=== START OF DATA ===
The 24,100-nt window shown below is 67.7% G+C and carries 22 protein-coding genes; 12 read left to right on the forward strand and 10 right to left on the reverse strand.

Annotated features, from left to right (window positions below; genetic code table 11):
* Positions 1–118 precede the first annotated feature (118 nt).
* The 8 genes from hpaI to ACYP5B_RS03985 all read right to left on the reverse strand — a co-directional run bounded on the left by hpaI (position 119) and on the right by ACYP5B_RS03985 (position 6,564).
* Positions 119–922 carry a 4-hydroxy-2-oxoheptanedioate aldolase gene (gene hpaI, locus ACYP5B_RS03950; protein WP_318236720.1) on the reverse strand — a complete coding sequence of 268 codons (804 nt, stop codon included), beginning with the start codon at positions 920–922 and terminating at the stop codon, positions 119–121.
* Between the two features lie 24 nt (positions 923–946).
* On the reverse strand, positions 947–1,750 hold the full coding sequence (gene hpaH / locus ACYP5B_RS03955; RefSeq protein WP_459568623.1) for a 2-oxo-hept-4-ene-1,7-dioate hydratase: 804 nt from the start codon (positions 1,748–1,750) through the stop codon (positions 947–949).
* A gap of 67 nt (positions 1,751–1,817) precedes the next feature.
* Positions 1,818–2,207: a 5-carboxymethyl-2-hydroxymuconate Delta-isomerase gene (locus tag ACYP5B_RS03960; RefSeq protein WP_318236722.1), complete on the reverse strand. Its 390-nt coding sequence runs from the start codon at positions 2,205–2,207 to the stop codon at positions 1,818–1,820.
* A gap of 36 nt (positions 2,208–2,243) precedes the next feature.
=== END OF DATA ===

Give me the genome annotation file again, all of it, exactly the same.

The 24,100-nt window shown below is 67.7% G+C and carries 22 protein-coding genes; 12 read left to right on the forward strand and 10 right to left on the reverse strand.

Annotated features, from left to right (window positions below; genetic code table 11):
* Positions 1–118 precede the first annotated feature (118 nt).
* The 8 genes from hpaI to ACYP5B_RS03985 all read right to left on the reverse strand — a co-directional run bounded on the left by hpaI (position 119) and on the right by ACYP5B_RS03985 (position 6,564).
* Positions 119–922 carry a 4-hydroxy-2-oxoheptanedioate aldolase gene (gene hpaI, locus ACYP5B_RS03950; protein WP_318236720.1) on the reverse strand — a complete coding sequence of 268 codons (804 nt, stop codon included), beginning with the start codon at positions 920–922 and terminating at the stop codon, positions 119–121.
* Between the two features lie 24 nt (positions 923–946).
* On the reverse strand, positions 947–1,750 hold the full coding sequence (gene hpaH / locus ACYP5B_RS03955; RefSeq protein WP_459568623.1) for a 2-oxo-hept-4-ene-1,7-dioate hydratase: 804 nt from the start codon (positions 1,748–1,750) through the stop codon (positions 947–949).
* A gap of 67 nt (positions 1,751–1,817) precedes the next feature.
* Positions 1,818–2,207: a 5-carboxymethyl-2-hydroxymuconate Delta-isomerase gene (locus tag ACYP5B_RS03960; RefSeq protein WP_318236722.1), complete on the reverse strand. Its 390-nt coding sequence runs from the start codon at positions 2,205–2,207 to the stop codon at positions 1,818–1,820.
* A gap of 36 nt (positions 2,208–2,243) precedes the next feature.